This iron chest was made in Spain. It is fitted with a very secure locking system which made it ideal for storing valuables. It was probably brought to Waterford by a Spanish wine merchant many of whom were residing in the city in the early and mid 17th century.
This is one of the chests that was used to hide Ireland’s greatest treasure from the late medieval period, the magnificent cloth-of-gold vestments, following the fall of the city to the Cromwellian army in 1650.
Those who hid the vestments kept it a secret for the rest of their lives and never revealed their hiding place.
On the exuberantly engraved cover of the locking system inside the chest is a series of images of naked native South American women with spectacular plumed headdresses. This Spanish chest would have introduced the people of Waterford to these exotic people.
In the winter of 1649 the English general Oliver Cromwell arrived before the walls of Waterford and laid siege to the city which was under Catholic control. However he failed to capture Waterford - the only city Cromwell failed to take in Ireland since he had arrived in the country earlier that year. As the winter dragged on he was forced to break off the siege and retreat with his army. However the following summer his army was back at Waterford, this time led by his son-in-law General Henry Ireton. By this stage the defenders of Waterford were weakened by plague and short of food and munitions. They could mount only token resistance and the city finally fell to Ireton’s army.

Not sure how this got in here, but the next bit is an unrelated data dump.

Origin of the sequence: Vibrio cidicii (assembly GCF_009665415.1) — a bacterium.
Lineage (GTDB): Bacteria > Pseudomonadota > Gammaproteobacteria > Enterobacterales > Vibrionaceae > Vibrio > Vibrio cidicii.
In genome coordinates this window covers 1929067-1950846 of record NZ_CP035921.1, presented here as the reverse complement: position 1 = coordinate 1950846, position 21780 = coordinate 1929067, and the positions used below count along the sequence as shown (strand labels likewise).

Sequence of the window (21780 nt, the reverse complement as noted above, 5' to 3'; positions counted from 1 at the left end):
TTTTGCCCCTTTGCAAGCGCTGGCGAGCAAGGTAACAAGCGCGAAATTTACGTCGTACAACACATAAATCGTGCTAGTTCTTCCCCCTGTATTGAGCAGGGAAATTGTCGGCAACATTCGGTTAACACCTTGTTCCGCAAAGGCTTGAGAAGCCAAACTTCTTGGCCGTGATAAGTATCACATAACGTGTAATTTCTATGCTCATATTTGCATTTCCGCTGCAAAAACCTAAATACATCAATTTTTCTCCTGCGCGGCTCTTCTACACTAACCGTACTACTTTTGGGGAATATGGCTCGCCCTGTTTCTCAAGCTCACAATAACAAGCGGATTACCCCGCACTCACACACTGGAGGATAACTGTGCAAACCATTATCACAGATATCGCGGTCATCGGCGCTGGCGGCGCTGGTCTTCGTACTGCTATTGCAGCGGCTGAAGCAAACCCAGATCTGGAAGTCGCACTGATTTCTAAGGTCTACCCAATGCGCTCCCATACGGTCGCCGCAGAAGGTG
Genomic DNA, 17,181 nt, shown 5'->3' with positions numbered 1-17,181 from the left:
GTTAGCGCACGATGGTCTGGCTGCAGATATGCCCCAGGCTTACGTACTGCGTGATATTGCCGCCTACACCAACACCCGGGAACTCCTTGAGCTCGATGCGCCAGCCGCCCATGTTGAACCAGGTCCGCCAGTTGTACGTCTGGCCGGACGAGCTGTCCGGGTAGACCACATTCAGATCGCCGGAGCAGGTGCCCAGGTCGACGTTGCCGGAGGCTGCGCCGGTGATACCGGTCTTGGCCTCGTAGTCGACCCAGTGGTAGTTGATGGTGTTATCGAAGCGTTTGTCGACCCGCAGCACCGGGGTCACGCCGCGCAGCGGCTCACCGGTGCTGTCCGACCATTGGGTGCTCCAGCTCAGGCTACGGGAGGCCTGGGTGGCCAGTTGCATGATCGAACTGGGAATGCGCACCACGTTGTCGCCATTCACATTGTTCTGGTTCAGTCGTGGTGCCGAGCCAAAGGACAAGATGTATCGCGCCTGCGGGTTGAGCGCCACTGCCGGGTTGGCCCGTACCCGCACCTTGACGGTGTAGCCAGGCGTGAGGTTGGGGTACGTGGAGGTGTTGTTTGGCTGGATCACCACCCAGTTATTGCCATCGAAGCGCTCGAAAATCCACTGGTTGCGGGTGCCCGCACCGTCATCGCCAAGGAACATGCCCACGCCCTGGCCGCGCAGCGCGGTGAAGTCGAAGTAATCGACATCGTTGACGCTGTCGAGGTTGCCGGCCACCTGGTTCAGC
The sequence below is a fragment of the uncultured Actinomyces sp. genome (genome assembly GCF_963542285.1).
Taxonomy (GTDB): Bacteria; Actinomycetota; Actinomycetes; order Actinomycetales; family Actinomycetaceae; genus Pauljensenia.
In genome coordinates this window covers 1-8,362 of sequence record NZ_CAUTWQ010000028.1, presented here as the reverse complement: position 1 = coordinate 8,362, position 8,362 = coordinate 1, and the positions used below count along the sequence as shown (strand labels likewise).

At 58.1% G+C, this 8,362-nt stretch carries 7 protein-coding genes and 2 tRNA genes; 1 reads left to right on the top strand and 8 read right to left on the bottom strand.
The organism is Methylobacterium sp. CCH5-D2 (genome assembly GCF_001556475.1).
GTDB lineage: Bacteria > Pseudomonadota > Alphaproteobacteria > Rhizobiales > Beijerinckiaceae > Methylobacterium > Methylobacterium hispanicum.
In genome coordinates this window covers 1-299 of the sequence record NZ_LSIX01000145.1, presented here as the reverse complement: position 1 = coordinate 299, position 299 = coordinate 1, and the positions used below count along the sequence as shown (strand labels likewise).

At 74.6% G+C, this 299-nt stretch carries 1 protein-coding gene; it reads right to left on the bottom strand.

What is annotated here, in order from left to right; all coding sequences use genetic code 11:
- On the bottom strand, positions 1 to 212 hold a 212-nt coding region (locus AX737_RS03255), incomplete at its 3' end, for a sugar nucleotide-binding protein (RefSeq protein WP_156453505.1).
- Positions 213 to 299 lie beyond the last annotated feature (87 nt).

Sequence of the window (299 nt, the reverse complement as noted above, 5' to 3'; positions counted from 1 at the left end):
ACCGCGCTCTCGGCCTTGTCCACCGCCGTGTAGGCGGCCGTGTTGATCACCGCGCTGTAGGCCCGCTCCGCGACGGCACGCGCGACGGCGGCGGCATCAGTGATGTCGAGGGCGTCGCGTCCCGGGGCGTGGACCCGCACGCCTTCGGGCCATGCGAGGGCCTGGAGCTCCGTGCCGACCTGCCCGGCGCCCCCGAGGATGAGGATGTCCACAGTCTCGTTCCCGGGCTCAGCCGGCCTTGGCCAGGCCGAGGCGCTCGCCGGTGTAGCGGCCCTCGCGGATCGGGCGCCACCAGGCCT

The victorious soldiers pillaged and looted the city and most of the gold and silver cathedral treasures were discovered and melted down. However the magnificent 15th century cloth-of-gold vestments escaped destruction. They had been hidden away, locked in this and other chests and buried in a deep vault beneath Christchurch Cathedral.
Here they remained for a further 123 years until they were discovered when the medieval building was demolished in 1773 in order to build the present Church of Ireland Anglican cathedral. The bishop realised that these vestments dated to before the Reformation and in a gesture of goodwill he presented them to the Catholic dean at the time.
The Waterford cloth-of-gold vestments had survived destruction and this is the only complete set of medieval High Mass Vestments to survive anywhere in Northern Europe.